Data and Package Requirements:
London Cycle Hire Locations. Download.
Install the following packages (if you haven’t already done so):
maptools, rgdal (Mac users may wish to see here first).

Click here to view the tutorial code.

Handling Spatial Data with R

Spatial data are becoming increasingly common, as are the tools available in R to process it. It takes a little time to understand how R handles spatial data; this tutorial is designed to help get people started. It outlines how to create a simple spatial points object from as csv file, ambien load and export a shapefile and alter or add spatial projection information.
Data and Package Requirements:
London Sport Participation Shapefile. Download (requires unzipping).
London Cycle Hire Locations: Download.
Install the following packages (if you haven’t already done so):
maptools, rgdal (Mac users may wish to see here first).

Click here to view the tutorial code.

Geographical Mistakes: Keeping Geographers Busy

This is a cross post from Hodder Geography’s Expert Blog.

As geographers we try to better understand the world, and I believe one of our most important skills is the ability to apply a map’s representation of the world to reality. This can range from basic navigation using a paper map to understanding the impacts that climate change will have on people if model predictions are correct. That’s not to say we don’t ever make mistakes. Some are amusing, whilst others can have serious implications. Google, for example, have accidentally become involved in the dispute between Nicaragua and Costa Rica by drawing an incorrect border between the two countries. Google’s maps get scrutinised by thousands of people each hour so mistakes are unlikely to go unnoticed. The city of Sunrise in Florida, for example, was lost on Google Maps. This caused a great deal of concern for residents, one local commented, “It felt like a bizarre novel…We woke up one morning and we didn’t exist in the ether world!”. The disappearing places problem doesn’t even seem to stop at cities: the EU attracted controversy by accidentally missing out the entire Welsh nation on the cover of its annual statistics publication!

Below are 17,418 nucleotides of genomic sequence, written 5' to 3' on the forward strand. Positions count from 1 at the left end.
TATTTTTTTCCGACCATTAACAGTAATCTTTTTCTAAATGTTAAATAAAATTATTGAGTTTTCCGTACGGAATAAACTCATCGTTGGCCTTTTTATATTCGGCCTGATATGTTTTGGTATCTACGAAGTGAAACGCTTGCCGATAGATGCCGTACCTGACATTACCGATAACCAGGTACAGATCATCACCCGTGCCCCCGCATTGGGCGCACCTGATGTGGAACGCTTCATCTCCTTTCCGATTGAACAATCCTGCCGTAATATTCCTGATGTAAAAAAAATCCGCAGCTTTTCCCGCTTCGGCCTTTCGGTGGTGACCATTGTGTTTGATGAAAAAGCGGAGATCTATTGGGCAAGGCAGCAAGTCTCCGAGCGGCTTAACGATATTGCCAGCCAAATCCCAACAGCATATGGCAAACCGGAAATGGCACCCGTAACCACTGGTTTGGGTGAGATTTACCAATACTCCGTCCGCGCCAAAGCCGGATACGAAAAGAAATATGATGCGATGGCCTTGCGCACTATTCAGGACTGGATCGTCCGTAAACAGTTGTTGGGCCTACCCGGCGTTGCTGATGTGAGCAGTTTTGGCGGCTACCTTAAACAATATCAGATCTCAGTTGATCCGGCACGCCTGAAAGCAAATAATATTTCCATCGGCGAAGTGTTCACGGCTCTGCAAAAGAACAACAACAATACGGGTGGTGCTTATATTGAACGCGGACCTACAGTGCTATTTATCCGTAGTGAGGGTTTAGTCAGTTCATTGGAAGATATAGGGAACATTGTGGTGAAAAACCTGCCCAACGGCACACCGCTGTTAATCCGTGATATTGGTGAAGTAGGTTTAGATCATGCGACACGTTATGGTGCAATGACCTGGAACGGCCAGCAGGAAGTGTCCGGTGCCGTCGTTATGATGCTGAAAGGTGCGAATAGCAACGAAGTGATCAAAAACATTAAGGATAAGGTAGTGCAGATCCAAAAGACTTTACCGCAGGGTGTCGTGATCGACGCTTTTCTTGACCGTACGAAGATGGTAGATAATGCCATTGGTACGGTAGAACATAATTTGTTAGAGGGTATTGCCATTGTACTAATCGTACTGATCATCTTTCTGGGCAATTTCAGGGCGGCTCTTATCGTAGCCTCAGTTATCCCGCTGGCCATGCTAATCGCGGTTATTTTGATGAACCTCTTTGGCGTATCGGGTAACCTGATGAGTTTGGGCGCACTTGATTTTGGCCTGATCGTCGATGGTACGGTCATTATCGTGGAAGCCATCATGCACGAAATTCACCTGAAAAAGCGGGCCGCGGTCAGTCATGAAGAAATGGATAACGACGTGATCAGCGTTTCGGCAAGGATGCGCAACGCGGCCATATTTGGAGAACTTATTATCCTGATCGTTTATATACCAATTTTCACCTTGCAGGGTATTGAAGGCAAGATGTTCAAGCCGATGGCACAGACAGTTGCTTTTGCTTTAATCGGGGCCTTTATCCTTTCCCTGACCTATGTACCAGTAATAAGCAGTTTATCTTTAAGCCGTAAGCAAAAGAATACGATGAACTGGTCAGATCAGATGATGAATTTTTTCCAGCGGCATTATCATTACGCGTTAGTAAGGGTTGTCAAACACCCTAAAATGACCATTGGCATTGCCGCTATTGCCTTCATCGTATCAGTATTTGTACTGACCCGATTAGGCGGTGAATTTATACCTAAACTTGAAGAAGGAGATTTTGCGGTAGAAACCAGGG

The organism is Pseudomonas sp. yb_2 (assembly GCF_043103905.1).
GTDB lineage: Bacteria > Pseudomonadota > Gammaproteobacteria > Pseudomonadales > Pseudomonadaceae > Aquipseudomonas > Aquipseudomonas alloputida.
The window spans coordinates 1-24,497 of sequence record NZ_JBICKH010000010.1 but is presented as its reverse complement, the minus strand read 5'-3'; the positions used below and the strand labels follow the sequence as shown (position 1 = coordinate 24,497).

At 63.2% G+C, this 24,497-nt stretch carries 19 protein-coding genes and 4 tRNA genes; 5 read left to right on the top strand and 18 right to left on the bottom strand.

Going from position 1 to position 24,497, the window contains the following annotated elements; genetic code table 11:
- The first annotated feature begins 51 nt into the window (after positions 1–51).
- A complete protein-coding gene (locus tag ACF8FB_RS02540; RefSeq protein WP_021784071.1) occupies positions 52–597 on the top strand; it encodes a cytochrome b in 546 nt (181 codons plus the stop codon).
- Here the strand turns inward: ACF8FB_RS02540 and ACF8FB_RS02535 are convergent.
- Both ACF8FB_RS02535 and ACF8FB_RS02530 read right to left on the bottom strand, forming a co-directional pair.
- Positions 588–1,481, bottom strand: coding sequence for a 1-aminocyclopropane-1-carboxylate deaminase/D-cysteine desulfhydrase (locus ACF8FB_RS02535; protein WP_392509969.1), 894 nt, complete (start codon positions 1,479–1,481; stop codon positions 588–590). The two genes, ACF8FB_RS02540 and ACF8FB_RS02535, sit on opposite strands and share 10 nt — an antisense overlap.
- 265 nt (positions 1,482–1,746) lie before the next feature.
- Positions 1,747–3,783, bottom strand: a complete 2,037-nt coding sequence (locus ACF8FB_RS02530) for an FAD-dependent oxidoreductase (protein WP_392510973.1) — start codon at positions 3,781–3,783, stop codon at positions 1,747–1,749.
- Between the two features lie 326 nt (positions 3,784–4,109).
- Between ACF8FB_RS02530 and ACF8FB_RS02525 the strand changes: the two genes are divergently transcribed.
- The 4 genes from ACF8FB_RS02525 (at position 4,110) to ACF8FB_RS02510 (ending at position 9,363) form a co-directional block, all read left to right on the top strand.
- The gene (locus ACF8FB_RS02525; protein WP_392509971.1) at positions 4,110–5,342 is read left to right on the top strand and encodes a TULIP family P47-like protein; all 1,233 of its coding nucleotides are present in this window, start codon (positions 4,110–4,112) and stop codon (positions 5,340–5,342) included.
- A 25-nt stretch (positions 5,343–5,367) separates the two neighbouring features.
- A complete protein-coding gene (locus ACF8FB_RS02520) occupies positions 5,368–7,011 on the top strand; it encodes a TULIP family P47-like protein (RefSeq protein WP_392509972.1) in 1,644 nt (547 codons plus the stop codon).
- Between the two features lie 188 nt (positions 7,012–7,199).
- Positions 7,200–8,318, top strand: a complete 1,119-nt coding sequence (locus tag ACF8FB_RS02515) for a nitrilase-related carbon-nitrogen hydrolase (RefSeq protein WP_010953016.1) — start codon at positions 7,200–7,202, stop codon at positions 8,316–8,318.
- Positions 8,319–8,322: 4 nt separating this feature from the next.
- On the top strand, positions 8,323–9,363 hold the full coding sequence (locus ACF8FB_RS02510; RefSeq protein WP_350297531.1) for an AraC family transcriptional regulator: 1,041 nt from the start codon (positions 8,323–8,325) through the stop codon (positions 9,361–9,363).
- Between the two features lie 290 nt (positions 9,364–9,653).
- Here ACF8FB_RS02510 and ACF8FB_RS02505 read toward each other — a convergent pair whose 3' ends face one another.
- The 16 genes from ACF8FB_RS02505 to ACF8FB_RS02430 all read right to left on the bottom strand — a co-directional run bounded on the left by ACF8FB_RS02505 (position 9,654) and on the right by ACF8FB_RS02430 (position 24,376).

One of the most famous mistakes, amongst academic geographers at least, is the Economist magazine’s article on the threat of missiles from North Korea. The first map they published, shown above, did not account for the fact that the world is spherical. It therefore massively underestimated the distance that North Korea’s missiles could travel. As with Google’s mistake in South America, it is easy to see how this error had important geopolitical consequences. The corrected version is shown below.

In spite of their potential impact, some mistakes are deliberate. It is common for cartographers to draw in extra streets on a map. These so called “Trap Streets” can be found in anything from online maps to tourist guidebooks and are designed to identify illegitimate copies of a map.  You can find a long list trap streets on the OpenStreetMap website where they are known as “Copyright Easter Eggs“.
Even if the perfect map could be produced, technical perfection may not be enough. Research has shown that people think it takes longer to travel “up” (bottom to top) a map than “down” it. So next time you are in a hurry, be sure to turn your map so that you are always traveling downwards!